The meat show on the region’s trout streams is still a few weeks away, but that didn’t stop us from showing up early for the party.
We knew the reception would be chilly at the Yakima River.
The skwala stonefly nymphs would prefer staying among the rocks in the frigid 35-degree water to crawling out on a limb – where the air temperature was below freezing.
Ice chunks lined the shore 3 feet above the river, indicating the crest of last week’s high flows.
The water had cleared to about 14 inches of visibility.
I named and became intimate friends with all of the few midges I saw hopping across the water over five hours.
Otherwise, it was a pretty good day to go fishing and survey the Yakima for early risers.
Floating a river offers much higher odds of catching a fish than sitting in an office, regardless of the season. And Yakima River fly-fishing guides were offering big discounts to entice anglers into their drift boats.
Their websites threw out the bait. “Skwala’s coming soon … Another few degrees warmer and game is on. …”
Skwala stoneflies are a slightly smaller version of the fabled salmonflies; different but similar. The skwala’s get it on earlier than salmonflies as the nymphs migrate along rocky stream bottoms to the shoreline in March before crawling out on grass and brush, emerging as adults to mate, deposit eggs in the river and cause fish to rise and anglers to drive long distances.
The guides were careful not to promise the first skwala stoneflies of the season would be flying and enticing rainbows to the surface on Tuesday.
We expected the possibility of slow fishing, and it was, at first.
Mike Kennedy of Red’s Fly Shop recommended starting with beadhead Hair’s Ear Nymph variations dangling under big foam-body skwala dry patterns.
Drifting a dry fly the size of a small bird at the end of February is a bit optimistic. A sign of hope. An indicator of a willingness to be lucky.
I had left Spokane at 6:30 a.m. with multiple articles of fleece clothing to layer under my fishing waders and windproof jacket. My wife had kissed me goodbye with that look of pity she reserves for people too dumb to avoid misery.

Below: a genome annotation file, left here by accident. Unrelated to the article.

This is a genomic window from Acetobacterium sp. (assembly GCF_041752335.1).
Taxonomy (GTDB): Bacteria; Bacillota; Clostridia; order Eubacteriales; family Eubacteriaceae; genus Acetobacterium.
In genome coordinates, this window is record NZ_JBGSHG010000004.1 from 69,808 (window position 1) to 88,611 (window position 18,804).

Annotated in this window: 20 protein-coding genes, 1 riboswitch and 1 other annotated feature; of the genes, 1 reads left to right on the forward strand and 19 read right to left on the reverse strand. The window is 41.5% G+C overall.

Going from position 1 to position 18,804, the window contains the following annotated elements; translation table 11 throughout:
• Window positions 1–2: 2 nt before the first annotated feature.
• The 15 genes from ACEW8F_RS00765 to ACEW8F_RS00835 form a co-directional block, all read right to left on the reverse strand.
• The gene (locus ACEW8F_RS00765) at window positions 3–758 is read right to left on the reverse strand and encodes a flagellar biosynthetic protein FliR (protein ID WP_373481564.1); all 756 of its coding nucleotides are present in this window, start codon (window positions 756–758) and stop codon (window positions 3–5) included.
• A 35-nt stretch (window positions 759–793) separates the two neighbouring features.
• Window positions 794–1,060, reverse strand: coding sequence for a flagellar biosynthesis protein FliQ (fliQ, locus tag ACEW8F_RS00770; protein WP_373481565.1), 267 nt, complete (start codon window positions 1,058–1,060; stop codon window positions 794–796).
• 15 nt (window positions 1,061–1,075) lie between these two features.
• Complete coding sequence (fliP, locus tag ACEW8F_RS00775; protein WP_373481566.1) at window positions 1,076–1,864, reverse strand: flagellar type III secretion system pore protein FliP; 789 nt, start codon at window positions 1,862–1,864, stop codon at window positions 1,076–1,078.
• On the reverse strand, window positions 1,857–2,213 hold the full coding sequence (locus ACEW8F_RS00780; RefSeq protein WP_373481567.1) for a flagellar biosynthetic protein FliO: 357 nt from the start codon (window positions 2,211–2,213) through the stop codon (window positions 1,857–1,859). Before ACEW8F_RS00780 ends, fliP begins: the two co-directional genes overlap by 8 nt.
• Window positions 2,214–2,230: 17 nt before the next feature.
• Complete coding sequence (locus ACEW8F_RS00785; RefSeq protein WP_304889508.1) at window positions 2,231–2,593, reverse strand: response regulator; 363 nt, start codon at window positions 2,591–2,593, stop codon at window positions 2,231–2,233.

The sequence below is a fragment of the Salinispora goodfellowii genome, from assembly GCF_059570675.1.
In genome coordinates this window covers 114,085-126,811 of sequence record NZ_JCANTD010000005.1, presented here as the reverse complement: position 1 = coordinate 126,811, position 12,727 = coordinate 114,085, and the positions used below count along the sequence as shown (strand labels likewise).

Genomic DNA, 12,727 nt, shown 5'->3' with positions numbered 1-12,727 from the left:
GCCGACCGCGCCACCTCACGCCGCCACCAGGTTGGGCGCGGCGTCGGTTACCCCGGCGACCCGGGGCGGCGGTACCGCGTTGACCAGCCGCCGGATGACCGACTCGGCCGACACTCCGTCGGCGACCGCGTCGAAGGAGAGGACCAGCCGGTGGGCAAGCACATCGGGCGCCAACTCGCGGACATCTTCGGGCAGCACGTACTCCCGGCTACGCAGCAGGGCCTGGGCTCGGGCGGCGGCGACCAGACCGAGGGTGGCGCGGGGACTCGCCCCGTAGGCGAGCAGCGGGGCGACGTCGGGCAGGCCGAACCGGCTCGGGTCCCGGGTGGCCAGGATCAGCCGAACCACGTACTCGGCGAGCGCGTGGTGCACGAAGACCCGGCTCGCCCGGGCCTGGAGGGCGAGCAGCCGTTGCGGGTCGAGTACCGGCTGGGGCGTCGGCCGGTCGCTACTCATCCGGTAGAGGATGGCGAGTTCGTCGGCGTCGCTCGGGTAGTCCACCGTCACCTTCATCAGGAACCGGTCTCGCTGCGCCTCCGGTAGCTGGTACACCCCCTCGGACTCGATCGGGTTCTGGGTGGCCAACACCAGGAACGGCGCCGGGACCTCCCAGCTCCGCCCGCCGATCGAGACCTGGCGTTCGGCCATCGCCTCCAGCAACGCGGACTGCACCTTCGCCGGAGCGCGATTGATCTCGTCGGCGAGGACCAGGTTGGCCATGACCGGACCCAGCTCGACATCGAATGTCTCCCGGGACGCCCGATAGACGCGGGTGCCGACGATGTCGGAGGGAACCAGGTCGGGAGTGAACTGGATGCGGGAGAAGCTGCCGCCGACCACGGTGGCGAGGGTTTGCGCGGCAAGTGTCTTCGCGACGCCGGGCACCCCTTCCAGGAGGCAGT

But once we launched into the canyon stretch of the Yakima downstream from Ellensburg, the game WAS on, even if the bite was not.
David Moershel and I made cast after cast, with Kennedy regularly dipping into his fly boxes for different fly-pattern combinations for us to try: big-small, small-small, big-big. We tried single files with indicators and without. We stripped in Sculpzillas and other streamers. We cast various dries, and even threw a Tantrum.
Nothing. A few missed takes, maybe, but nothing to verify that trout hadn’t been extirpated from the Yakima since we last fished there.
The highlight of the morning was hot soup at noon. I wanted to dip my numb fingers into the steaming bowl as much as I wanted to put the heat in my core.
A storm was moving in and the afternoon was even colder. River water from our fly lines would freeze in the rod guides as we cast, but we’re glad we never stopped fishing.
About 1 p.m., as if to lift us from the verge of despair, a trout rose.
“What the … Did you see that?” Moershel said.
We couldn’t detect a thing on the water that would make a fish rise.
“Must have been curious,” I said.
We tried some dries to no avail and went back to basics with a pre-skwala-hatch nymph pattern we’d used unsuccessfully in the morning: a Pat’s Rubber Legs under an indicator.
The skwala nymphs weren’t necessarily bunching up along the shoreline yet, and Kennedy reminded us to fish away from the bank, sometimes well out in the river, along foam lines and seams where water color changed.
My first rainbow hit the nymph 20 feet from shore under foam in the slower water of a submerged boulder field.
The fish torpedoed toward the boat, forcing me to raise the 9-foot rod high above my head and rip in line as though I were a conductor bringing the symphony to a crescendo and the audience to a standing ovation.
Despite the cold, the trout broke water twice, making me wonder how spectacular he would be to catch when the water was warm enough to get its metabolism in high gear.
Soon Moershel had a huge whitefish that peeled off line.
Minutes later, he was reeling in a nice rainbow. My fishing buddy was reminding the fish that its winter respite was over and that a bunch of anglers would be invading the river from Western Washington in a few weeks.
Then my indicator went down as the Rubber Legs duped yet another chunky rainbow.
We called it quits by 3:30 p.m. after an hour with warm memories of a fishing trip that made us forget it was winter.
We saw only one other boat on our stretch of the Yakima River Tuesday.
Kennedy knew them and waved.
“Three guides fishing together on a day off,” he said.
“Guides don’t go fishing when there’s not a good chance to catch fish.”
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